The new Rado Swiss Tennis rankings were released today, and Roger Federer is not at the top for the first time since April 2001. Swiss Tennis, the regulatory body of tennis in Switzerland, publishes a national tennis rankings list every two years. According to the updated rankings, Henri Laaksonen leads the men’s section, while Belinda Bencic leads the women’s section.
Roger Federer loses his place, Wawrinka gets a new ranking
The men’s section’s two prominent names, Roger Federer and Stan Wawrinka, aren’t on the current rankings list. Also, The national rankings of Roger Federer and Stan Wawrinka were frozen at the end of March 2022. According to Swiss Tennis’ official website, due to the two players’ prolonged injury breaks.
However, Roger Federer’s position has been locked for the first time since 2001, and he is no longer at the top of the rankings. Henri Laaksonen, who reached a career-high position of World No. 84 in February this year, is now Switzerland’s top-ranked player. Nevertheless, Laaksonen, who was born in Finland, reached the third round of both the US Open and the French Open, his highest Grand Slam performance to date.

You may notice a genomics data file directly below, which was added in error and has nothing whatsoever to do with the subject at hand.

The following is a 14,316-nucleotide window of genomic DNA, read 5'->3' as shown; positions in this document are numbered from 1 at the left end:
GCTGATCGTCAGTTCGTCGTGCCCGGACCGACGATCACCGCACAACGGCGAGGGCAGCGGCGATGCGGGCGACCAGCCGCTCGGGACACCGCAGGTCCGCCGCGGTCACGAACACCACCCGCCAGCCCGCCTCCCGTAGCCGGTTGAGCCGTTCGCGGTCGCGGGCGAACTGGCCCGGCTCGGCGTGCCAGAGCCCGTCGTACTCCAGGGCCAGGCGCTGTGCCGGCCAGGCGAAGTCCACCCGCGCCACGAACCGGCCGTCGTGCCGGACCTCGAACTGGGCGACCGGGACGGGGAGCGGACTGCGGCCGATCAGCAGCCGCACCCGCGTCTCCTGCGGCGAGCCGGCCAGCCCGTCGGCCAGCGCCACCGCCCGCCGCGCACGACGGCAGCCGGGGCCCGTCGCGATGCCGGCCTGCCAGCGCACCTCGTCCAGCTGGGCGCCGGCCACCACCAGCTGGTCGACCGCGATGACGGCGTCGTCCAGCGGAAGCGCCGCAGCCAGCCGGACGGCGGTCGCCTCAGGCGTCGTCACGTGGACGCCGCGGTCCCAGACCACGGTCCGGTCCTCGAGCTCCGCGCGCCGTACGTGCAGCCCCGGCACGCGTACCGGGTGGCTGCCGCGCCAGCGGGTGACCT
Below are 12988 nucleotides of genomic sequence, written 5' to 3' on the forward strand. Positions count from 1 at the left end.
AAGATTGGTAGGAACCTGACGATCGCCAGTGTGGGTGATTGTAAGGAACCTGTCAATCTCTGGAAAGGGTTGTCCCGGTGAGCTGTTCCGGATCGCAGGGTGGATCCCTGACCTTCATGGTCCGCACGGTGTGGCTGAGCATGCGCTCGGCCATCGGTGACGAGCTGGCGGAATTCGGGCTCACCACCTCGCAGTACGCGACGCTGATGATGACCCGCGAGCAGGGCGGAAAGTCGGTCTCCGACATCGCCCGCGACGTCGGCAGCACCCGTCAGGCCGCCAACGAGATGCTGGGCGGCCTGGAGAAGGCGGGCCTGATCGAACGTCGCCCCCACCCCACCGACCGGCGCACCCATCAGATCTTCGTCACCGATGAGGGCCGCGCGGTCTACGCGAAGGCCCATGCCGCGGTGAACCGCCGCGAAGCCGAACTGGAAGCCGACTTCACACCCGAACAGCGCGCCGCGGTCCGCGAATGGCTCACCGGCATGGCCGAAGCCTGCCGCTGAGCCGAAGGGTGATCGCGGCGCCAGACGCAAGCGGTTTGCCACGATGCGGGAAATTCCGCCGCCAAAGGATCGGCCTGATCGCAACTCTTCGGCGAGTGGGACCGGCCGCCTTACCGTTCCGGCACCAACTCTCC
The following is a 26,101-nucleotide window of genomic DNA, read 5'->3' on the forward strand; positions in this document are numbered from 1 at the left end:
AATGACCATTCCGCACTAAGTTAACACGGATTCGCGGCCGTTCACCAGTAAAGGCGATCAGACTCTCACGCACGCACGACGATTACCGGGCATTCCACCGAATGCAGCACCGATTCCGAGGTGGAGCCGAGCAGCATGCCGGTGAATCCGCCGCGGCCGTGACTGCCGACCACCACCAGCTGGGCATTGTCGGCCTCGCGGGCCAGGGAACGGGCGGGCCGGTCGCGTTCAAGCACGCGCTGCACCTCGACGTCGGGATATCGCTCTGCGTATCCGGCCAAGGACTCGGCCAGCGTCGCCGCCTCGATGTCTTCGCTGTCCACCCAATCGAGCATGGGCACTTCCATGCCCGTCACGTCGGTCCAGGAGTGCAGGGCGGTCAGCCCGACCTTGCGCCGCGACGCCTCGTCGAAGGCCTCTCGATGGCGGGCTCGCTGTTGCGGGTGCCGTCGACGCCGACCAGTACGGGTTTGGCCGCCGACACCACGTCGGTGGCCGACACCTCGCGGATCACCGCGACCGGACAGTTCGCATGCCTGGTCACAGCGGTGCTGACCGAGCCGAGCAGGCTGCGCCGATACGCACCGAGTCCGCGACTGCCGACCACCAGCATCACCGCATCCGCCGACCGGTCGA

Also, Belinda Bencic, who has a ranking of 21 in the WTA finds herself in second place, as per the Swiss Tennis rankings, in the women’s section. Whilst Jil Teichmann leads the list.
“It doesn’t matter how close a win or loss was or how many sets/points were won”
As per Swiss Tennis, “All victories or defeats within 12 months are taken into account for the classification. It doesn’t matter how close a win or loss was or how many sets/points were won. The classification is calculated twice a year – in autumn and spring.”
“For the spring classification, all results from April 1st to March 31st are taken into account. For the autumn classification those from October 1st to September 30th count. The period between the two classification calculations (autumn/spring) is called the classification period. Accordingly, the results from 12 months or, in other words, the last two classification periods count for the classification.”